AR: As part of your petition do you plan to invite testimonies and briefings from the state of California and other interested parties?
VY: Yes. We don't want to make announcements yet, but we have asked three organizations to file amicus briefs [as "friends of the court"] and [we expect that] they will do it.
AR: What has been the immediate repercussion of the ruling so far?
VY: We have a separate case with the British insurance company Aviva and the judge has just given us until September 12 to dismiss the case because of the Ninth Circuit Court ruling. Now we are talking with attorneys to see if we can stipulate the continuance of the case or if we have to do a dismissal, make sure it is a dismissal without prejudice, so that we could re-file the minute there is a new statute.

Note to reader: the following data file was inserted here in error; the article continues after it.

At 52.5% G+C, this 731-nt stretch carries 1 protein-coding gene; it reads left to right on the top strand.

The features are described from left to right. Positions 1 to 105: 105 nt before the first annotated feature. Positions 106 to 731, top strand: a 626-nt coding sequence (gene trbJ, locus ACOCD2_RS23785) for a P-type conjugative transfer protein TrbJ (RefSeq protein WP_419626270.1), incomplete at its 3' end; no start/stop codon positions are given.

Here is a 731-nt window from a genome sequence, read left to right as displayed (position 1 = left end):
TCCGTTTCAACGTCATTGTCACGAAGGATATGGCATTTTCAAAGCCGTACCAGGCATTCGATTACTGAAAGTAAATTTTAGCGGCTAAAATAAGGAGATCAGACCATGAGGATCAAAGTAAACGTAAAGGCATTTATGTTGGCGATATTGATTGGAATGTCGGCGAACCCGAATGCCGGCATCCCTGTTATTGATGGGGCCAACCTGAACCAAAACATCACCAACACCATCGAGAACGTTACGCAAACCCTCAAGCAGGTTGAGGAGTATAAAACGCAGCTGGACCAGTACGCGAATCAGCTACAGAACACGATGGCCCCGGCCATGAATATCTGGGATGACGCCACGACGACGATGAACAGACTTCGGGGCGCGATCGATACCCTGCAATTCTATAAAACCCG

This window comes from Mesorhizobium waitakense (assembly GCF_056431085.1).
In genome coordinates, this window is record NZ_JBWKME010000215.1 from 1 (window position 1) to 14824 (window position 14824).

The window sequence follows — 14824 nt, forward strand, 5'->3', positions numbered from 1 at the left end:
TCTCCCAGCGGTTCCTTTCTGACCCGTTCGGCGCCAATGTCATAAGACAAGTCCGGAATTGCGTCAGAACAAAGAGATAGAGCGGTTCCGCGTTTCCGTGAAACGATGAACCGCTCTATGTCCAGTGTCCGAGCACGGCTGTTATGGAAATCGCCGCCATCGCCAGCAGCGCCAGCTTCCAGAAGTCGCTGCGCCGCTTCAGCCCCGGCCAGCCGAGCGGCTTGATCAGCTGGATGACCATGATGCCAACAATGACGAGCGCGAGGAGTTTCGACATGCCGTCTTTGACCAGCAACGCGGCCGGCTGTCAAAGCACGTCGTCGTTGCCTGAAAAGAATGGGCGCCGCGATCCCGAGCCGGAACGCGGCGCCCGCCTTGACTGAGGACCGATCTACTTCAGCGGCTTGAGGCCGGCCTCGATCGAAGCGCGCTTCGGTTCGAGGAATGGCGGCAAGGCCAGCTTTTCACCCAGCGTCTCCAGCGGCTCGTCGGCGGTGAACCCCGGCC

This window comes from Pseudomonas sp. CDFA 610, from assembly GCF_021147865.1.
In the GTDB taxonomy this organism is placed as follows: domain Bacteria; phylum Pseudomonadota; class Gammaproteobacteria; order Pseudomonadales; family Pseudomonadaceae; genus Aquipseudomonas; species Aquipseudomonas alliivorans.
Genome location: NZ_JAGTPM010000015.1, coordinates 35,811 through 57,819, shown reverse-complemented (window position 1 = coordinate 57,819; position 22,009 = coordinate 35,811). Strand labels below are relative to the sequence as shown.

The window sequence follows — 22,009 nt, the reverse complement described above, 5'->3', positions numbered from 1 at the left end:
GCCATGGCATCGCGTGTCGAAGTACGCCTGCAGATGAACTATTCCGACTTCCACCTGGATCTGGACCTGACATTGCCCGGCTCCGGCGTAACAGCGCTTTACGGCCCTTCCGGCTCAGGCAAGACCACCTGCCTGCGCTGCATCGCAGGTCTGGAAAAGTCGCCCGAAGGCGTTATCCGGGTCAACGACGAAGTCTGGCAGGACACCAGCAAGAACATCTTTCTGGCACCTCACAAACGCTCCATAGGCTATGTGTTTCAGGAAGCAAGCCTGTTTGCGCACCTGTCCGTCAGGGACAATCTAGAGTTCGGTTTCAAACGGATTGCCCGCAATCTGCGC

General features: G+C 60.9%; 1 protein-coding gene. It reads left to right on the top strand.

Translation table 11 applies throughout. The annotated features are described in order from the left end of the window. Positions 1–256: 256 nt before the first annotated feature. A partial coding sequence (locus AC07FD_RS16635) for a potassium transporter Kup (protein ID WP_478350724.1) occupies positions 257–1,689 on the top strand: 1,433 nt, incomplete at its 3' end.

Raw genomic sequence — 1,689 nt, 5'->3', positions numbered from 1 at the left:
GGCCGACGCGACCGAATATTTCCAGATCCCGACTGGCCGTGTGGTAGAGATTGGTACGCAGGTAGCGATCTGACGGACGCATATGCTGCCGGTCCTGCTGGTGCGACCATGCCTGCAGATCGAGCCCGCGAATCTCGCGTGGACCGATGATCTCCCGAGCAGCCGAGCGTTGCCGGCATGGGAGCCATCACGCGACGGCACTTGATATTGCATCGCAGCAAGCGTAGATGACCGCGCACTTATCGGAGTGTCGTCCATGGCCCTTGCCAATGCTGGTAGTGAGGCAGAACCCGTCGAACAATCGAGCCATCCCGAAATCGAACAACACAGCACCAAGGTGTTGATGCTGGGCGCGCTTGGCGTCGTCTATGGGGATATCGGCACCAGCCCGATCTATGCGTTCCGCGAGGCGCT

AR: Are you receiving public feedback following the ruling?
VY: Yes, we are hearing from a lot of lawyers and law-school professors at some of the top universities, who see this ruling as part of a pattern of continuous infringement by the federal government in powers of the states. On most domestic issues, such as insurance, family law, property, and tort, it is up to the states to regulate, and these issues must not be affected by the rhetoric of federal officials.
I read the Turkish press and I noticed they are celebrating [this ruling] and reading things into it that don't exist. I don't think it's a victory [for Turkey].
It's an issue of balancing powers of the state and federal governments. If necessary, we Armenians will be ready to pursue it all the way to the Supreme Court.